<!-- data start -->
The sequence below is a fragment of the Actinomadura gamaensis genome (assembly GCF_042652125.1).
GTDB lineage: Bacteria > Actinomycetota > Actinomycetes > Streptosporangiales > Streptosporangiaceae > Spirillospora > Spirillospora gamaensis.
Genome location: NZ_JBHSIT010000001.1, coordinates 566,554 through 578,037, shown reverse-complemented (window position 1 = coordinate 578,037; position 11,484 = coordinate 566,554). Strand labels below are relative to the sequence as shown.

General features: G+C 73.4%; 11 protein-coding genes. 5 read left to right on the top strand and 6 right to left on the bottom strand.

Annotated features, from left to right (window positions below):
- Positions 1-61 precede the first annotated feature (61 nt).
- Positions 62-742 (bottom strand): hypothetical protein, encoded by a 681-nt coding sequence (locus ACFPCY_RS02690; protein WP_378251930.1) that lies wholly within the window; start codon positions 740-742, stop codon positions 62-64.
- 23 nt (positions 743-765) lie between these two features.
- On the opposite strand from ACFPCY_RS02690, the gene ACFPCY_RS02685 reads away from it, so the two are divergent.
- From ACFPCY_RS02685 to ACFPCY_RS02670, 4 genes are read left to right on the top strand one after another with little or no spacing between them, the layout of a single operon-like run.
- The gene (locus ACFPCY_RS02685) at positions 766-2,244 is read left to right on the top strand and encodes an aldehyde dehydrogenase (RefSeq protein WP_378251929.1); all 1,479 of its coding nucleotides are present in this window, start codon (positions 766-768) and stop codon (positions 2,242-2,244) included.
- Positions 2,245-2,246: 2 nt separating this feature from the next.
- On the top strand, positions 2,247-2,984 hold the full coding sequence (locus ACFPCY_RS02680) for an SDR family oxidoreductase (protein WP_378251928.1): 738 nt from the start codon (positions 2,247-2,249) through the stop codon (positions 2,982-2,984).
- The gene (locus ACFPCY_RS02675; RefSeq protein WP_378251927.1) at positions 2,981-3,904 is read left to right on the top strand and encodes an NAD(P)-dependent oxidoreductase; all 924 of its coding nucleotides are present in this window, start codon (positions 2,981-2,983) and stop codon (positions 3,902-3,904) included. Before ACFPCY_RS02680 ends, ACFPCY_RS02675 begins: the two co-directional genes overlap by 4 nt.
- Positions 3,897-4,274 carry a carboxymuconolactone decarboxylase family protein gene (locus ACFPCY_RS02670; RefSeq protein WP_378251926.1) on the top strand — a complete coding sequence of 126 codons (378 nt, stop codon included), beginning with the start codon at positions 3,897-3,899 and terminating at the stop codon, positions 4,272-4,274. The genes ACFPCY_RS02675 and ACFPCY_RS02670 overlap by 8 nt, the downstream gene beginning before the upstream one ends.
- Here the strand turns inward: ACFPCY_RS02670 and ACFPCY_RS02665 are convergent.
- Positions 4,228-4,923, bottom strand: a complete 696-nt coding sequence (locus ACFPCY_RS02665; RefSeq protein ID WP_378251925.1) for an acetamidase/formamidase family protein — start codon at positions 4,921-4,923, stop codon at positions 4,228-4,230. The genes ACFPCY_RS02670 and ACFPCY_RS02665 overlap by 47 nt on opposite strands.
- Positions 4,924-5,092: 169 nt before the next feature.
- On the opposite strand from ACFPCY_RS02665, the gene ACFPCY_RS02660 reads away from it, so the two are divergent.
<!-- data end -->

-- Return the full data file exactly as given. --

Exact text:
The sequence below is a fragment of the Actinomadura gamaensis genome (assembly GCF_042652125.1).
GTDB lineage: Bacteria > Actinomycetota > Actinomycetes > Streptosporangiales > Streptosporangiaceae > Spirillospora > Spirillospora gamaensis.
Genome location: NZ_JBHSIT010000001.1, coordinates 566,554 through 578,037, shown reverse-complemented (window position 1 = coordinate 578,037; position 11,484 = coordinate 566,554). Strand labels below are relative to the sequence as shown.

General features: G+C 73.4%; 11 protein-coding genes. 5 read left to right on the top strand and 6 right to left on the bottom strand.

Annotated features, from left to right (window positions below):
- Positions 1-61 precede the first annotated feature (61 nt).
- Positions 62-742 (bottom strand): hypothetical protein, encoded by a 681-nt coding sequence (locus ACFPCY_RS02690; protein WP_378251930.1) that lies wholly within the window; start codon positions 740-742, stop codon positions 62-64.
- 23 nt (positions 743-765) lie between these two features.
- On the opposite strand from ACFPCY_RS02690, the gene ACFPCY_RS02685 reads away from it, so the two are divergent.
- From ACFPCY_RS02685 to ACFPCY_RS02670, 4 genes are read left to right on the top strand one after another with little or no spacing between them, the layout of a single operon-like run.
- The gene (locus ACFPCY_RS02685) at positions 766-2,244 is read left to right on the top strand and encodes an aldehyde dehydrogenase (RefSeq protein WP_378251929.1); all 1,479 of its coding nucleotides are present in this window, start codon (positions 766-768) and stop codon (positions 2,242-2,244) included.
- Positions 2,245-2,246: 2 nt separating this feature from the next.
- On the top strand, positions 2,247-2,984 hold the full coding sequence (locus ACFPCY_RS02680) for an SDR family oxidoreductase (protein WP_378251928.1): 738 nt from the start codon (positions 2,247-2,249) through the stop codon (positions 2,982-2,984).
- The gene (locus ACFPCY_RS02675; RefSeq protein WP_378251927.1) at positions 2,981-3,904 is read left to right on the top strand and encodes an NAD(P)-dependent oxidoreductase; all 924 of its coding nucleotides are present in this window, start codon (positions 2,981-2,983) and stop codon (positions 3,902-3,904) included. Before ACFPCY_RS02680 ends, ACFPCY_RS02675 begins: the two co-directional genes overlap by 4 nt.
- Positions 3,897-4,274 carry a carboxymuconolactone decarboxylase family protein gene (locus ACFPCY_RS02670; RefSeq protein WP_378251926.1) on the top strand — a complete coding sequence of 126 codons (378 nt, stop codon included), beginning with the start codon at positions 3,897-3,899 and terminating at the stop codon, positions 4,272-4,274. The genes ACFPCY_RS02675 and ACFPCY_RS02670 overlap by 8 nt, the downstream gene beginning before the upstream one ends.
- Here the strand turns inward: ACFPCY_RS02670 and ACFPCY_RS02665 are convergent.
- Positions 4,228-4,923, bottom strand: a complete 696-nt coding sequence (locus ACFPCY_RS02665; RefSeq protein ID WP_378251925.1) for an acetamidase/formamidase family protein — start codon at positions 4,921-4,923, stop codon at positions 4,228-4,230. The genes ACFPCY_RS02670 and ACFPCY_RS02665 overlap by 47 nt on opposite strands.
- Positions 4,924-5,092: 169 nt before the next feature.
- On the opposite strand from ACFPCY_RS02665, the gene ACFPCY_RS02660 reads away from it, so the two are divergent.